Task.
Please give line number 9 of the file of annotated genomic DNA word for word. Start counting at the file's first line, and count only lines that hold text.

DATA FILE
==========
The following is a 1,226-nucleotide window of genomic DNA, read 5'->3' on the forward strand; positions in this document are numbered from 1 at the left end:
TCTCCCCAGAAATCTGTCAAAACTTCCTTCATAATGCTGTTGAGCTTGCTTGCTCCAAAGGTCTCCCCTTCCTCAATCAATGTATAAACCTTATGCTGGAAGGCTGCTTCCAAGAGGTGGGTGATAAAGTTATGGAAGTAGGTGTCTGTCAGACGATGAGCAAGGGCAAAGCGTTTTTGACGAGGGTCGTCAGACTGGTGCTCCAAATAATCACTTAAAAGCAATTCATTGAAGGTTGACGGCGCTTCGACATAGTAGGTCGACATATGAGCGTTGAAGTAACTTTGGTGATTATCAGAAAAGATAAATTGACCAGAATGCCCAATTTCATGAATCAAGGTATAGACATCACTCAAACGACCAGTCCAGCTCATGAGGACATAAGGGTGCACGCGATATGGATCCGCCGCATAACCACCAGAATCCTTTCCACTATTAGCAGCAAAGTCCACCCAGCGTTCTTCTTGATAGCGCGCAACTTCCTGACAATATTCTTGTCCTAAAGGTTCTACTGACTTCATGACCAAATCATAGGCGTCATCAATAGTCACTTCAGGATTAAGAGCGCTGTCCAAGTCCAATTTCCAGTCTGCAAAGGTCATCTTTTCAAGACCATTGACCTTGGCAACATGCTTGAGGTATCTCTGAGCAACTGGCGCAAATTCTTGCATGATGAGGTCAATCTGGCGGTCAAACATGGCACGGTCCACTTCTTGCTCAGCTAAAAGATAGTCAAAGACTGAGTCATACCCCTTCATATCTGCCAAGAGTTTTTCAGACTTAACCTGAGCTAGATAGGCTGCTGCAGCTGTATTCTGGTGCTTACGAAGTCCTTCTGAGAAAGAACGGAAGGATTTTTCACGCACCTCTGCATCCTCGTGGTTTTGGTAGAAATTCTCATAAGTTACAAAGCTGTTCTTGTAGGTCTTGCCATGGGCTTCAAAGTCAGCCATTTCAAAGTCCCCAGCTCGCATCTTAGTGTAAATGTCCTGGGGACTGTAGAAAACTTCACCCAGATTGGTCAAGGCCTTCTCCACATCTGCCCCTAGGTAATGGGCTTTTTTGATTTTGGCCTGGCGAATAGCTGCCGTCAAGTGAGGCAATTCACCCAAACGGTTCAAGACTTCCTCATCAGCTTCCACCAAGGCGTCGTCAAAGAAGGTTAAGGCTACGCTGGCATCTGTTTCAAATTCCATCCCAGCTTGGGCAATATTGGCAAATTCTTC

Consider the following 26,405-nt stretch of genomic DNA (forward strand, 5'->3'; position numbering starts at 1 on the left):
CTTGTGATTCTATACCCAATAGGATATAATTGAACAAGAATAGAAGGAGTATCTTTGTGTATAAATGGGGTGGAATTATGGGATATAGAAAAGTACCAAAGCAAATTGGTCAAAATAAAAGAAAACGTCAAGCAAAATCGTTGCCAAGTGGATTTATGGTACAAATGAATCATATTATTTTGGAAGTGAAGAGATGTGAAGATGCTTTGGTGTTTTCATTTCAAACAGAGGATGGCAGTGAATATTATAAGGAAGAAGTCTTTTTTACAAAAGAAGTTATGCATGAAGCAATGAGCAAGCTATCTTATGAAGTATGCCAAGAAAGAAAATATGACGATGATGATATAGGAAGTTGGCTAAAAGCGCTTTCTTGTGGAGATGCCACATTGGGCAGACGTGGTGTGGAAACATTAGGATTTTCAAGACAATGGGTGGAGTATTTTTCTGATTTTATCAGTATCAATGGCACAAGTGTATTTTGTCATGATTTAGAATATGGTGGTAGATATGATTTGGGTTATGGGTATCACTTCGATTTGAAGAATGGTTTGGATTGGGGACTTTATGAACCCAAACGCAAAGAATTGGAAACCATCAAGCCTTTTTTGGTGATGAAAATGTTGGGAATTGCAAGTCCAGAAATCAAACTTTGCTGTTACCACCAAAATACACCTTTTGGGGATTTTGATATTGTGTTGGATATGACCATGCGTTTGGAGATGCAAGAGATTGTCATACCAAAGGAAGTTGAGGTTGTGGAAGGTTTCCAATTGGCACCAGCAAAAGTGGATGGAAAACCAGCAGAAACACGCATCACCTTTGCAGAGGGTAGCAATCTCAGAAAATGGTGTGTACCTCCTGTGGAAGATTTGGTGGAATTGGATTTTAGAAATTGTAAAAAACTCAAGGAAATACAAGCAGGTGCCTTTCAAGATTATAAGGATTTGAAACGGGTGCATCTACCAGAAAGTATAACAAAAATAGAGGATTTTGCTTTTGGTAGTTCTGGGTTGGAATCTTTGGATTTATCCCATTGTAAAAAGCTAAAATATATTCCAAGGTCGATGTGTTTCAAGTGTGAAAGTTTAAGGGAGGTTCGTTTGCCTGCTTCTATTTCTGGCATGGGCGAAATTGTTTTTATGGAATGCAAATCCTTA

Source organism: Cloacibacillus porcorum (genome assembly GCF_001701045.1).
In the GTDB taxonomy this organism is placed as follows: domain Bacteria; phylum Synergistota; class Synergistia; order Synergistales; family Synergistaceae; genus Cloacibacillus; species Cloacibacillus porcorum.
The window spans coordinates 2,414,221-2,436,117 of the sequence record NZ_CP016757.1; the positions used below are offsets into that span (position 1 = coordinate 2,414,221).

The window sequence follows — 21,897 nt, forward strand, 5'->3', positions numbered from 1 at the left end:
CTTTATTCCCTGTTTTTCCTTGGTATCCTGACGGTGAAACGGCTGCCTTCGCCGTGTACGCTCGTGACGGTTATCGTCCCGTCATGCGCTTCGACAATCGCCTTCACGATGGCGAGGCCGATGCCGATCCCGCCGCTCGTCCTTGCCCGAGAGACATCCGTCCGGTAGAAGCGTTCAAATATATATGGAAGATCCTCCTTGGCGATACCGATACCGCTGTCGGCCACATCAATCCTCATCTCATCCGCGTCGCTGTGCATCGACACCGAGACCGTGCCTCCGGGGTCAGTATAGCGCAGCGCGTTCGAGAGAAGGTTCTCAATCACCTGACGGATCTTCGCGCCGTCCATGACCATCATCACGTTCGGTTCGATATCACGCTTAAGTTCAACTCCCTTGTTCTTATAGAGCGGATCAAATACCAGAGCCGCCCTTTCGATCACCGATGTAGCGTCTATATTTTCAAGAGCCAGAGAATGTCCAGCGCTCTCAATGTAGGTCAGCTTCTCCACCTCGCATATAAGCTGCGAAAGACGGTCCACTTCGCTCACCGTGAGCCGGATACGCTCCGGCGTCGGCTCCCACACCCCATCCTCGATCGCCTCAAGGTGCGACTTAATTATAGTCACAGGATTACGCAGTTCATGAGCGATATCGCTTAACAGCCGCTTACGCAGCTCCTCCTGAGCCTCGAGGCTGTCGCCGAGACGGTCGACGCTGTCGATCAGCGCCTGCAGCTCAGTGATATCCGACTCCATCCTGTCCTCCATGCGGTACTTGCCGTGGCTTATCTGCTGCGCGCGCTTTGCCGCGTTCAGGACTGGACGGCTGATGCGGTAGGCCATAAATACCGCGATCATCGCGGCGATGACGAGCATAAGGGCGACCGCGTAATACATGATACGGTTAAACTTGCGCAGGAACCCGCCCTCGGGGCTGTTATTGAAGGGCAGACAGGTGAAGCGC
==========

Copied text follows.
CTTTATTCCCTGTTTTTCCTTGGTATCCTGACGGTGAAACGGCTGCCTTCGCCGTGTACGCTCGTGACGGTTATCGTCCCGTCATGCGCTTCGACAATCGCCTTCACGATGGCGAGGCCGATGCCGATCCCGCCGCTCGTCCTTGCCCGAGAGACATCCGTCCGGTAGAAGCGTTCAAATATATATGGAAGATCCTCCTTGGCGATACCGATACCGCTGTCGGCCACATCAATCCTCATCTCATCCGCGTCGCTGTGCATCGACACCGAGACCGTGCCTCCGGGGTCAGTATAGCGCAGCGCGTTCGAGAGAAGGTTCTCAATCACCTGACGGATCTTCGCGCCGTCCATGACCATCATCACGTTCGGTTCGATATCACGCTTAAGTTCAACTCCCTTGTTCTTATAGAGCGGATCAAATACCAGAGCCGCCCTTTCGATCACCGATGTAGCGTCTATATTTTCAAGAGCCAGAGAATGTCCAGCGCTCTCAATGTAGGTCAGCTTCTCCACCTCGCATATAAGCTGCGAAAGACGGTCCACTTCGCTCACCGTGAGCCGGATACGCTCCGGCGTCGGCTCCCACACCCCATCCTCGATCGCCTCAAGGTGCGACTTAATTATAGTCACAGGATTACGCAGTTCATGAGCGATATCGCTTAACAGCCGCTTACGCAGCTCCTCCTGAGCCTCGAGGCTGTCGCCGAGACGGTCGACGCTGTCGATCAGCGCCTGCAGCTCAGTGATATCCGACTCCATCCTGTCCTCCATGCGGTACTTGCCGTGGCTTATCTGCTGCGCGCGCTTTGCCGCGTTCAGGACTGGACGGCTGATGCGGTAGGCCATAAATACCGCGATCATCGCGGCGATGACGAGCATAAGGGCGACCGCGTAATACATGATACGGTTAAACTTGCGCAGGAACCCGCCCTCGGGGCTGTTATTGAAGGGCAGACAGGTGAAGCGC